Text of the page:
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Publication numberUS2934133 A
Publication typeGrant
Publication dateApr 26, 1960
Filing dateApr 4, 1958
Priority dateJul 6, 1956
Publication numberUS 2934133 A, US 2934133A, US-A-2934133, US2934133 A, US2934133A
InventorsPawlikowski Edward T
Original AssigneeRockwell Standard Co
Export CitationBiBTeX, EndNote, RefMan
External Links: USPTO, USPTO Assignment, Espacenet
Spring cushion construction
US 2934133 A
Abstract  available in
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Claims  available in
Description  (OCR text may contain errors)

April 26, 1960 E. T. PAWLIKOWSKI s ams CUSHION CONSTRUCTION 2 Sheets-Sheet 1 Original Filed July 6, 1956 INVENTOR. Edward 7. Pawlikowskl BY M; W & msAr l vzrs April 26, 1960 E. T. PAWLIKOWSKI 2,934,133

SPRING cusmon CONSTRUCTION Original Filed July 6, 1956 2 Sheets-Sheet 2 INVENTOR. Edward I Paw/lkowskl BY & Z M W HIS ATTORNEYS 2,934,133 SPRING CUSHION CONSTRUCTION Edward T. Pawlikowski, Argo, Ill., assignor to Rockwell- Standard Corporation, a corporation of Pennsylvania Original application July 6, 1956, Serial No. 596,312, now Patent No. 2,856,989, dated October 21, 1958. Divided and this application April 4, 1958, Serial No. 726,412

6 Claims. (Cl. 155-179) The present invention relates in general to spring cushion constructions and more particularly to a quick attachment connection made between the supported end portions of wire spring strips provided in the cushion and a supporting frame or base which is also provided to which the strips are individually attached.

These spring wire connections have a strength in tension comparable to the positiveness of hooks without being actually a hook construction, and they enable the assembled ends of the spring wire to work with a freely pivoting action without dislodgment in accommodating to loads on the cushion. The present application is a division of co-pending Pawlikowski application, Serial No. 596,312, filed July 6, 1956, now Patent No. 2,856,989.

Spring cushion constructions of the type embodying the invention include a plurality of transversely spaced sinuous spring elements having load-carrying supported webs and being bent at the ends of the webs to provide web supporting portions which are attached at their extremities to a suitable frarne. Heretofore these supporting portions have usually presented looped extremities each permanently secured at two or more spaced points to lugs on an adjacent frame member by means of a lug tool to make a rigid lug connection whereby the supporting portion physically flexes adjacent the loop load deflections as compared to pivoting or otherwise having some freedom of movement of the attachment loop relative to the frame member to adjust to and more smoothly react to the load. Detachment of those previously known permanent connections for disassembly of the cushion has ordinarily required another tool to remove the rigidly held extremities of the spring supporting portions. The spring strips themselves have usually been of identical length and shape except for the strips at the end of the row and the edges and ends of the webs thereof are interconnected by border wires which from the edges of the cushion.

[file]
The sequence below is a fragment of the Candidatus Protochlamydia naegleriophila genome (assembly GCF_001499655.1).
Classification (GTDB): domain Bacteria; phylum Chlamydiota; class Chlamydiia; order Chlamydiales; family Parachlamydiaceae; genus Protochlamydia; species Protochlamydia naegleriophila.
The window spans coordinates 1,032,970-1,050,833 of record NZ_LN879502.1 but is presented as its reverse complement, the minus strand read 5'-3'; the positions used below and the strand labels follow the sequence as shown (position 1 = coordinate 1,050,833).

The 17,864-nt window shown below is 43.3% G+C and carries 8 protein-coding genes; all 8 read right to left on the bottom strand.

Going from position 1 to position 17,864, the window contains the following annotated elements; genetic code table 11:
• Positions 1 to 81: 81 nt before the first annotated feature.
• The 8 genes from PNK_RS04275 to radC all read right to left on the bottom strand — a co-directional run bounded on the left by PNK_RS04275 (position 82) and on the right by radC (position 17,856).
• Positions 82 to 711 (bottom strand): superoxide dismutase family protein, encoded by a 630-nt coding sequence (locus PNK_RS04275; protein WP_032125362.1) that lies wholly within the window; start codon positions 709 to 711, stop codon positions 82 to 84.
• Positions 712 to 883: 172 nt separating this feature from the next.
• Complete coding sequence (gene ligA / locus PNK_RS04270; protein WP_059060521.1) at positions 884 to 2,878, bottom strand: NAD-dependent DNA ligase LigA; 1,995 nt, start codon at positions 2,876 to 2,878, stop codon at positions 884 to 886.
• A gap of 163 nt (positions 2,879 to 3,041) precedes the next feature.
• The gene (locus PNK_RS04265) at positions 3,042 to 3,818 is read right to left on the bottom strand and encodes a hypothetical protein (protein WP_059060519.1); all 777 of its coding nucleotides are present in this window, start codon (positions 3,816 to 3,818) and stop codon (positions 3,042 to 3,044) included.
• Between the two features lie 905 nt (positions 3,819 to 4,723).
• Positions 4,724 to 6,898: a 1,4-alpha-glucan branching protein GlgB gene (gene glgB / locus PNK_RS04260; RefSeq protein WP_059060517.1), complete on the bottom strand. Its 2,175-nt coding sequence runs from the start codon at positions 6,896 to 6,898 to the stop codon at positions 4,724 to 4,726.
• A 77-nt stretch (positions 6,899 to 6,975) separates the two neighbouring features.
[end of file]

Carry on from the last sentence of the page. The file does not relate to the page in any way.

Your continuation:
According to the present invention, a pivoted type connection is provided between the terminals of the spring supporting portions and the adjacent frame member to permit rapid and easy assembling and disassembling of the springs while at the same time firmly locking the terminal portions of the assembled springs against lateral and longitudinal movement relative to the frame member when in place. In spite of the confining nature of this connection to prevent dislodgment, it nevertheless permits rotational freedom of movement in order that the supporting portion can pivot and enable the spring through torsional reaction to readily adjust itself to load.

The above indicated construction of pivoted end connection is particularly useful in back rest cushions where rapid assembly without tools is highly desirable.

Accordingly a primary object of this invention resides in the provision of a novel connection between the end of a spring strip and a spring support structure.

Another object resides in providing a novel combination of a spring strip and support structure wherein the end of the spring strip is formed to enable an interlock nited States Patent ice with a bridge-like lug on a spring supporting member which is capable of quick assembly and disassembly. In conjunction with this object a further object resides in providing on the end of a rod-like spring strip a transverse integral cross-bar with an intermediate crimp enabling an assembled interlock with the side legs and cross member of a slotted lug projecting from the spring support frame.